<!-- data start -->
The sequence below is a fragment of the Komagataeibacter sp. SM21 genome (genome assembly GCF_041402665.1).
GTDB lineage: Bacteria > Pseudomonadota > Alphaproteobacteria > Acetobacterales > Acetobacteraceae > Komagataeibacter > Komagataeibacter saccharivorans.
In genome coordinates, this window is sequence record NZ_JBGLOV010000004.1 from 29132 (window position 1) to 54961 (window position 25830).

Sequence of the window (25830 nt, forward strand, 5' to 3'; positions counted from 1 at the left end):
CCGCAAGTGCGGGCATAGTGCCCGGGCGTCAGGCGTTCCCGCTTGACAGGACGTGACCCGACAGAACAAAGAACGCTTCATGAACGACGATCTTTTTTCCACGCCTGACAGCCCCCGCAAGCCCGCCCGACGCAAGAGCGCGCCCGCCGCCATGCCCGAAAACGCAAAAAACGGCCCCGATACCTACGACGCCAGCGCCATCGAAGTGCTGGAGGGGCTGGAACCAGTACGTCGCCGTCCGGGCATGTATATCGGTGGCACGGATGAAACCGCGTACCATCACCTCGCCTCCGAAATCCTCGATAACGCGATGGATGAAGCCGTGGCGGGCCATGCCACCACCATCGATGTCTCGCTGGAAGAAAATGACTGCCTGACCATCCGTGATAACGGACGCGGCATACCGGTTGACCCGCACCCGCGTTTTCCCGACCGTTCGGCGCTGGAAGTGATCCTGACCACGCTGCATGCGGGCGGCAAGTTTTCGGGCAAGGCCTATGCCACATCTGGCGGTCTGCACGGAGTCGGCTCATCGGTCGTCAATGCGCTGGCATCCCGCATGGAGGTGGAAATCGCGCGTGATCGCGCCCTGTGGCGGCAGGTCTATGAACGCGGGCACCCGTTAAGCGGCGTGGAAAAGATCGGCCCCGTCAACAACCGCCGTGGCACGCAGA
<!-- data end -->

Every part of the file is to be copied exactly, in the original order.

The sequence below is a fragment of the Komagataeibacter sp. SM21 genome (genome assembly GCF_041402665.1).
GTDB lineage: Bacteria > Pseudomonadota > Alphaproteobacteria > Acetobacterales > Acetobacteraceae > Komagataeibacter > Komagataeibacter saccharivorans.
In genome coordinates, this window is sequence record NZ_JBGLOV010000004.1 from 29132 (window position 1) to 54961 (window position 25830).

Sequence of the window (25830 nt, forward strand, 5' to 3'; positions counted from 1 at the left end):
CCGCAAGTGCGGGCATAGTGCCCGGGCGTCAGGCGTTCCCGCTTGACAGGACGTGACCCGACAGAACAAAGAACGCTTCATGAACGACGATCTTTTTTCCACGCCTGACAGCCCCCGCAAGCCCGCCCGACGCAAGAGCGCGCCCGCCGCCATGCCCGAAAACGCAAAAAACGGCCCCGATACCTACGACGCCAGCGCCATCGAAGTGCTGGAGGGGCTGGAACCAGTACGTCGCCGTCCGGGCATGTATATCGGTGGCACGGATGAAACCGCGTACCATCACCTCGCCTCCGAAATCCTCGATAACGCGATGGATGAAGCCGTGGCGGGCCATGCCACCACCATCGATGTCTCGCTGGAAGAAAATGACTGCCTGACCATCCGTGATAACGGACGCGGCATACCGGTTGACCCGCACCCGCGTTTTCCCGACCGTTCGGCGCTGGAAGTGATCCTGACCACGCTGCATGCGGGCGGCAAGTTTTCGGGCAAGGCCTATGCCACATCTGGCGGTCTGCACGGAGTCGGCTCATCGGTCGTCAATGCGCTGGCATCCCGCATGGAGGTGGAAATCGCGCGTGATCGCGCCCTGTGGCGGCAGGTCTATGAACGCGGGCACCCGTTAAGCGGCGTGGAAAAGATCGGCCCCGTCAACAACCGCCGTGGCACGCAGA